“Just Walk Away”

Bullying locker 2

My 17 year-old granddaughter is the victim of facebook bullying at her high school. What happened to her is probably a textbook case how this serious issue of bullying occurs in our schools every day and escalates if not stopped. My granddaughter is mixed race: African American, Native American and Caucasian. She attends a school where there are only a couple handfuls of students-of-color.

For the purpose of this post the names of the students and the high school will remain anonymous. I’ll refer to them as G for my granddaughter; Bully-Girl for the facebook writer; and Fat Girl for a student probably recruited by Bully-Girl. Dr. AP is the assistant principal at this un-named high school located in a county just north across the line from Bucks County. My daughter is M.

For the past several weeks my granddaughter G received harassing messages on her facebook page sent by Bully-Girl…dumb stuff that started after G happened to talk to Bully-Girl’s boyfriend. G, being a strong young girl chose not to let this nonsense pass by without a response. Throughout this episode I’m proud of G for keeping her cool. Soon messages were flying back and forth, hateful and nasty messages. When Bully-Girl referred to G as a “… fucking monkey cunt”, G told her mother (my daughter M). G was miserable and angry. She said that Bully-Girl was now hurling verbal taunts when they passed each other in the halls. When G described this harassment I too was angry but calmly cautioned G—“I know it’s hard, but when she gets in your face, just walk away. Just Walk Away.”

Last Friday a meeting was held between G’s parents and the principal. Dr. AP was able to view all the messages because G had saved them. M insisted that a meeting be arranged where Bully Girl’s parents will be sitting in the same room with G’s parents. The only commitment made by Dr. AP was to assure G’s parents that the school would monitor the behavior of the students involved in this bullying episode

The assistant principal also said he would speak to Bully-Girl and contact her parents. A future meeting will be arranged with the parents of Bully-Girl, G and the boy who initially became the catalyst of this problem. M insisted that if this incident got out of hand, she wanted the police to be contacted. Dr. AP promised that if there was an escalation of behavior, he would contact the police.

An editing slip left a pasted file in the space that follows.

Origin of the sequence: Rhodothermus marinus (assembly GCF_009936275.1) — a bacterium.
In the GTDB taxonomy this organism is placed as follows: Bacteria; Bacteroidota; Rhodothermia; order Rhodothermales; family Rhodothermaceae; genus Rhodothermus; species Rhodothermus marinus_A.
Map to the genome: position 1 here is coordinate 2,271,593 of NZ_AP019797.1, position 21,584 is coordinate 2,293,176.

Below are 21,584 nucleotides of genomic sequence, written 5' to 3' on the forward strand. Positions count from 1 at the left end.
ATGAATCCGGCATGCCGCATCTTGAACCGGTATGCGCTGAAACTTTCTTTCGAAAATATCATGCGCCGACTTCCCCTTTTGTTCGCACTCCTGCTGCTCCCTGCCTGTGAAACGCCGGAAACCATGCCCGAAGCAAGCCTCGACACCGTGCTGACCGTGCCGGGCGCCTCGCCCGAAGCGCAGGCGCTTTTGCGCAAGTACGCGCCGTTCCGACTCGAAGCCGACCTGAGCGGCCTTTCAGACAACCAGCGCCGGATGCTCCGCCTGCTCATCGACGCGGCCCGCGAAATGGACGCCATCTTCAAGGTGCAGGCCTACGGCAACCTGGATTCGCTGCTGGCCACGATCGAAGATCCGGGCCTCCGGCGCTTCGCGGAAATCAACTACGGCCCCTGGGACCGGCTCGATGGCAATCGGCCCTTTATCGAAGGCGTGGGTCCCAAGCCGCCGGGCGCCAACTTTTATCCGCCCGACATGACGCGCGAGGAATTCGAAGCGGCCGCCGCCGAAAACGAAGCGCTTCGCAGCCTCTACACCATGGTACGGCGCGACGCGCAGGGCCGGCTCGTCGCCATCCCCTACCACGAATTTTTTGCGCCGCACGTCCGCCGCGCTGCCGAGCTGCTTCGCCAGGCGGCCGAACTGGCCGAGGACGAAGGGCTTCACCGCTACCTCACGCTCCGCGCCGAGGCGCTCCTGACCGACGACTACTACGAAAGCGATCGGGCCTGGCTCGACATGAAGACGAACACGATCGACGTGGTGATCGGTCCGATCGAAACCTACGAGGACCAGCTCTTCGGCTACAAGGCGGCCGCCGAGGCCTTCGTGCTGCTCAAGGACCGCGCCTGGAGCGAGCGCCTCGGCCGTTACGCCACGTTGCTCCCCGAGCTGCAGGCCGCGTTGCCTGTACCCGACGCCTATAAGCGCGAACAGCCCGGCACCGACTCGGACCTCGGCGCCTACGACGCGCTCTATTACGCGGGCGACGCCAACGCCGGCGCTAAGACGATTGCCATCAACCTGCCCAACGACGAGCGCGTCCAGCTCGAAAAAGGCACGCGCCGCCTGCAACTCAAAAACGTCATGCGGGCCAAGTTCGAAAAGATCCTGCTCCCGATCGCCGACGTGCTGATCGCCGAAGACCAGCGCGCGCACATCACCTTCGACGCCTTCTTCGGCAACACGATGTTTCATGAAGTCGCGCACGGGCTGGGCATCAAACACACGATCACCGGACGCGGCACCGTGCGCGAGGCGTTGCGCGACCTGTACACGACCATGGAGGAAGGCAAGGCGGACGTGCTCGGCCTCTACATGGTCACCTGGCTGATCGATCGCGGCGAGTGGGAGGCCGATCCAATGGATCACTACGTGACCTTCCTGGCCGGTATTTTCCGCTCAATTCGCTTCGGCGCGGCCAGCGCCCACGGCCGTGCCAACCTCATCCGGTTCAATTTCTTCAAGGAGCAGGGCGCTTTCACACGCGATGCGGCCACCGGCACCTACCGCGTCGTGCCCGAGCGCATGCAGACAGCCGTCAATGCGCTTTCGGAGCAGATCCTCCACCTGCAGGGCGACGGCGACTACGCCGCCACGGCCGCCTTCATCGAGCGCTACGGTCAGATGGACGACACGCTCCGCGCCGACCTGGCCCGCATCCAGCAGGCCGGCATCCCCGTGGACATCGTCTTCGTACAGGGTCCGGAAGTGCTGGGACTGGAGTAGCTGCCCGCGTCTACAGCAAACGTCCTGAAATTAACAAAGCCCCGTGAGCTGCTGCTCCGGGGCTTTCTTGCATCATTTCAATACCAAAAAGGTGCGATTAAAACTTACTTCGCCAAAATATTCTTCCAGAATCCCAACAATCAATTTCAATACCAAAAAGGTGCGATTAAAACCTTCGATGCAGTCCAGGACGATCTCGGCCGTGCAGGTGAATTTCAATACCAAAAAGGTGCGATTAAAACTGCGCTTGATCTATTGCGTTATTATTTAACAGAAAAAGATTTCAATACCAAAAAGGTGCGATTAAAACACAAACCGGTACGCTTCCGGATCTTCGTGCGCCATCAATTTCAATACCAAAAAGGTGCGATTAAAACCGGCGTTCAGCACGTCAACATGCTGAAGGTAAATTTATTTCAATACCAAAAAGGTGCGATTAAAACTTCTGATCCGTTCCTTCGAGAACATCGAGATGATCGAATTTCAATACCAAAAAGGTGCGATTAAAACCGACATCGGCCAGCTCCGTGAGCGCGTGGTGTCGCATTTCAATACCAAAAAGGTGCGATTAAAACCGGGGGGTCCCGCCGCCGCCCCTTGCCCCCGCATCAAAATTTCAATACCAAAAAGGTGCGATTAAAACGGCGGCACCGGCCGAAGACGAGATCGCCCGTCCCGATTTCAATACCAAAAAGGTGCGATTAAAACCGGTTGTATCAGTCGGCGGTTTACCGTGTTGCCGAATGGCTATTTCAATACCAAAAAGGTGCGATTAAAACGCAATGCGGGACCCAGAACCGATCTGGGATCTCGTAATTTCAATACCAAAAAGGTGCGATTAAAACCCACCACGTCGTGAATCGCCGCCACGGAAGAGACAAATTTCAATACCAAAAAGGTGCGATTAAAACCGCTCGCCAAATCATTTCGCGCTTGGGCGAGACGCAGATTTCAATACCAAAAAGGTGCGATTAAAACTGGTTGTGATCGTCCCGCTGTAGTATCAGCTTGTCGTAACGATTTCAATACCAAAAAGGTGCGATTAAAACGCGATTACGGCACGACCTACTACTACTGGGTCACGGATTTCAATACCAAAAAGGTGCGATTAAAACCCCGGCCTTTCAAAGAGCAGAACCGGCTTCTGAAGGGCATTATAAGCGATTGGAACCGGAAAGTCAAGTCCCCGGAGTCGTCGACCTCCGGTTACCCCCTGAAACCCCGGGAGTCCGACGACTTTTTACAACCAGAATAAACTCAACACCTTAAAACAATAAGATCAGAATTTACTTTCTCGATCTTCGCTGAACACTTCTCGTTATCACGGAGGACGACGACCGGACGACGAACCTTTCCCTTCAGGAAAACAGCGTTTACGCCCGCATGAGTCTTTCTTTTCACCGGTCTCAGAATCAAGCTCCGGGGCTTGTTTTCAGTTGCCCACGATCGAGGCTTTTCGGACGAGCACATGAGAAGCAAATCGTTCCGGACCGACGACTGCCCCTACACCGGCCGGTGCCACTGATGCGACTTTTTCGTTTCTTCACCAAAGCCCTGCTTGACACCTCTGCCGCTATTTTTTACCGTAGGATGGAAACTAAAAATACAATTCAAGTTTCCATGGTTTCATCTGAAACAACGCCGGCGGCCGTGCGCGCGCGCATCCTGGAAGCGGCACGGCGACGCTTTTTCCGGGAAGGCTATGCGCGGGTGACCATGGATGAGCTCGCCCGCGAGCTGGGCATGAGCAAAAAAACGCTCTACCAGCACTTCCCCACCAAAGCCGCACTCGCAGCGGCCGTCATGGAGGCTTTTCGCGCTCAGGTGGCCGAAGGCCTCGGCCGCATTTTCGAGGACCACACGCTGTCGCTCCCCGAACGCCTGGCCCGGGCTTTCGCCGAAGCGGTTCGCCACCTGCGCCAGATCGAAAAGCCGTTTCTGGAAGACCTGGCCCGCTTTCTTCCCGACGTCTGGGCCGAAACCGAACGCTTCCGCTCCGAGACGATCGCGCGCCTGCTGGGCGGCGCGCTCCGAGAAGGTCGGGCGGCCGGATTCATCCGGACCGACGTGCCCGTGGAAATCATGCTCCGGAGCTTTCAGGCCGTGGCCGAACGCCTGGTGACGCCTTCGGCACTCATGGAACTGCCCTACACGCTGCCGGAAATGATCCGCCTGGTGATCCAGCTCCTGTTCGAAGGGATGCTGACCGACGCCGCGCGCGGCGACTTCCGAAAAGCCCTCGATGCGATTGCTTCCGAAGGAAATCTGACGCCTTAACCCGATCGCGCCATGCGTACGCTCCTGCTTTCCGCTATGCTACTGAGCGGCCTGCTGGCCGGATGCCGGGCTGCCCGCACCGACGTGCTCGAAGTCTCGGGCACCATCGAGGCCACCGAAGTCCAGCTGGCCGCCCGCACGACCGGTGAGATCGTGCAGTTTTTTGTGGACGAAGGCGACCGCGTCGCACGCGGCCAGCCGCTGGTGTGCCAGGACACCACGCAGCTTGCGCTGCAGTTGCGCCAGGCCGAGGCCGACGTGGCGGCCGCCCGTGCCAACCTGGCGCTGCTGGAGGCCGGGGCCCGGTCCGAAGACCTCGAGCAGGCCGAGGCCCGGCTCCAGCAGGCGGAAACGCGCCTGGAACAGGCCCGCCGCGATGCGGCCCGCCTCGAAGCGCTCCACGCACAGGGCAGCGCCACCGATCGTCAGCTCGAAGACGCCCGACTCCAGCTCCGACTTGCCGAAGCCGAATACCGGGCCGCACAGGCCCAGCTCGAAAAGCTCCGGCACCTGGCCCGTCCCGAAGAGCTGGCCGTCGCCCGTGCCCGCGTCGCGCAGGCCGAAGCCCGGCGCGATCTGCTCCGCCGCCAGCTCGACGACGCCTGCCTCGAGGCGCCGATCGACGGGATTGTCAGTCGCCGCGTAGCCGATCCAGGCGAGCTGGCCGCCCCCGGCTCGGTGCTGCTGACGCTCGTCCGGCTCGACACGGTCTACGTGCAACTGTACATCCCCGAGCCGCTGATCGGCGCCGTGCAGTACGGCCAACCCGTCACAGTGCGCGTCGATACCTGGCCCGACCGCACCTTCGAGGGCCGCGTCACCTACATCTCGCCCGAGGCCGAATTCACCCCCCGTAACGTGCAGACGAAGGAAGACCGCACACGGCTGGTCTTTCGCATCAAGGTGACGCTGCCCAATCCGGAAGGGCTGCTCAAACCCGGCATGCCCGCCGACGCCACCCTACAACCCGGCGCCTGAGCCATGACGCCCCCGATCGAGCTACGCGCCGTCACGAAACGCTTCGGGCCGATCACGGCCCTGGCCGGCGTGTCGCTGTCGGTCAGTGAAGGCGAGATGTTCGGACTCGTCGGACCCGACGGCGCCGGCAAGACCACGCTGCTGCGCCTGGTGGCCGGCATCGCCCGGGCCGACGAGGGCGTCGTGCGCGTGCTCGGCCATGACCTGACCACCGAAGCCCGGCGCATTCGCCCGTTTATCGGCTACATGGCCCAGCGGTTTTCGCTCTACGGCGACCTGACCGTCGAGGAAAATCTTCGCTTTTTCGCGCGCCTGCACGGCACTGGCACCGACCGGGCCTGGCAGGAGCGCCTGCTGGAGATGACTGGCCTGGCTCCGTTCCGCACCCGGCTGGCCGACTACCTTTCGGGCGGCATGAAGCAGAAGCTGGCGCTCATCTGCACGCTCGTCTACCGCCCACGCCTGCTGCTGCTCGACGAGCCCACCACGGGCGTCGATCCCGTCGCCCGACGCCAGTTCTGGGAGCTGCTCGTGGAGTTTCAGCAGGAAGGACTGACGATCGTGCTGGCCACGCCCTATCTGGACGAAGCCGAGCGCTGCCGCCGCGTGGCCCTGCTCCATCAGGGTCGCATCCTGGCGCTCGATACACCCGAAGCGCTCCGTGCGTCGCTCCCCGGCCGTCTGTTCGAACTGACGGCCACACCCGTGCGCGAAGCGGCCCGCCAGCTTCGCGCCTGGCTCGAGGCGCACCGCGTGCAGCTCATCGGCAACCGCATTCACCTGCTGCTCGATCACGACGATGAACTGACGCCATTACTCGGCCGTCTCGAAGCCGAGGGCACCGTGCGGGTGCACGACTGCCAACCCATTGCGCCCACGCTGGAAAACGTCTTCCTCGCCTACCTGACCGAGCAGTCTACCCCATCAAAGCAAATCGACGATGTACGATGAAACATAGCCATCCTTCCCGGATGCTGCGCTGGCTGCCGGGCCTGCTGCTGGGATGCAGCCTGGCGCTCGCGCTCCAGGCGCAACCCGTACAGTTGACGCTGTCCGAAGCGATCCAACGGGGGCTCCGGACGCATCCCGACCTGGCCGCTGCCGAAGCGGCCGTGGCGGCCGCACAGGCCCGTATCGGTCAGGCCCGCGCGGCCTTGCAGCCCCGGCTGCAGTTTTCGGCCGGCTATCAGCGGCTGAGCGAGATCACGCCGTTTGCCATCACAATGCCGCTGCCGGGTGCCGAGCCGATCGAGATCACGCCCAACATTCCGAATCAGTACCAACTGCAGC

The next school day my granddaughter calls her mother from girls’ bathroom. Crying, she describes how more verbal taunts came from Bully-Girl. Apparently the assistant principal must have talked to Bully-Girl because as G walks down the hall, Bully-Girl follows behind her, calling her a “snitch”. G still holds her cool and turns around. She says to Bully-Girl, “Can’t you say that to my face?” G turns away from Bully-Girl and continues walking down the hall. Then a heavy set girl (Fat Girl) walks behind G and says,  “You cunt, if you want to call me ‘fat’ say it to my face.” When G turns around she sees Bully-Girl standing next to Fat Girl.

G says, “Excuse me? I never said that about you and if your friend has a problem with me she can talk to me.”

Fat Girl says “This has nothing to do with Bully Girl– this is about you and me.”

As G walks away she says, “I’m not dealing with this.” Fat Girl catches up to G and trailing right behind G, pushes her into a row of lockers. A crowd of students gathers. G throws her books on the floor, ready to lunge at Fat Girl. Fortunately a male friend of G grabs her, picking her up and away from a disaster saying, “No, calm down”. Another student keeps Fat Girl from an altercation that could’ve been disastrous.